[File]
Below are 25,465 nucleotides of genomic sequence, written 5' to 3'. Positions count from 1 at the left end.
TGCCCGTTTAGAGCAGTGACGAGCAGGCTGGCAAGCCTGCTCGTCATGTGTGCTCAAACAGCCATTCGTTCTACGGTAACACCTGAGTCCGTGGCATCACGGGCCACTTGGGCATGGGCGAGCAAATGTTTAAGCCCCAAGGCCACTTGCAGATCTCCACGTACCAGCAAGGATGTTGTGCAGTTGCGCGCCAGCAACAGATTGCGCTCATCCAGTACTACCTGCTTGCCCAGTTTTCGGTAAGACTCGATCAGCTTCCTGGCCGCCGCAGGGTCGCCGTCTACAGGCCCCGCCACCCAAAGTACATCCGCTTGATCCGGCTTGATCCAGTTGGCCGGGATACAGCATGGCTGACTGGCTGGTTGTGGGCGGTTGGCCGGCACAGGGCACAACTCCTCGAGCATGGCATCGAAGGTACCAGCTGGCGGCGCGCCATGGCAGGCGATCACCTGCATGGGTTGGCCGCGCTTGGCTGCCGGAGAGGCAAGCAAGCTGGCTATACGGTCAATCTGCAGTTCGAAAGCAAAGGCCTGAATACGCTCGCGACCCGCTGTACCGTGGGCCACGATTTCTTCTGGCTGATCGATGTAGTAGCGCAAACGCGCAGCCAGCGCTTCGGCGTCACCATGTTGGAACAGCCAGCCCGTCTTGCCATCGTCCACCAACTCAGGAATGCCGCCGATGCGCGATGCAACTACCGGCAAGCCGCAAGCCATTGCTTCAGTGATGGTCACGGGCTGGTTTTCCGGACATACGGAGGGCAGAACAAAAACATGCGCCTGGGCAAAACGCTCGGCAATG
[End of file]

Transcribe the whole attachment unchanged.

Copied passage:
Below are 25,465 nucleotides of genomic sequence, written 5' to 3'. Positions count from 1 at the left end.
TGCCCGTTTAGAGCAGTGACGAGCAGGCTGGCAAGCCTGCTCGTCATGTGTGCTCAAACAGCCATTCGTTCTACGGTAACACCTGAGTCCGTGGCATCACGGGCCACTTGGGCATGGGCGAGCAAATGTTTAAGCCCCAAGGCCACTTGCAGATCTCCACGTACCAGCAAGGATGTTGTGCAGTTGCGCGCCAGCAACAGATTGCGCTCATCCAGTACTACCTGCTTGCCCAGTTTTCGGTAAGACTCGATCAGCTTCCTGGCCGCCGCAGGGTCGCCGTCTACAGGCCCCGCCACCCAAAGTACATCCGCTTGATCCGGCTTGATCCAGTTGGCCGGGATACAGCATGGCTGACTGGCTGGTTGTGGGCGGTTGGCCGGCACAGGGCACAACTCCTCGAGCATGGCATCGAAGGTACCAGCTGGCGGCGCGCCATGGCAGGCGATCACCTGCATGGGTTGGCCGCGCTTGGCTGCCGGAGAGGCAAGCAAGCTGGCTATACGGTCAATCTGCAGTTCGAAAGCAAAGGCCTGAATACGCTCGCGACCCGCTGTACCGTGGGCCACGATTTCTTCTGGCTGATCGATGTAGTAGCGCAAACGCGCAGCCAGCGCTTCGGCGTCACCATGTTGGAACAGCCAGCCCGTCTTGCCATCGTCCACCAACTCAGGAATGCCGCCGATGCGCGATGCAACTACCGGCAAGCCGCAAGCCATTGCTTCAGTGATGGTCACGGGCTGGTTTTCCGGACATACGGAGGGCAGAACAAAAACATGCGCCTGGGCAAAACGCTCGGCAATG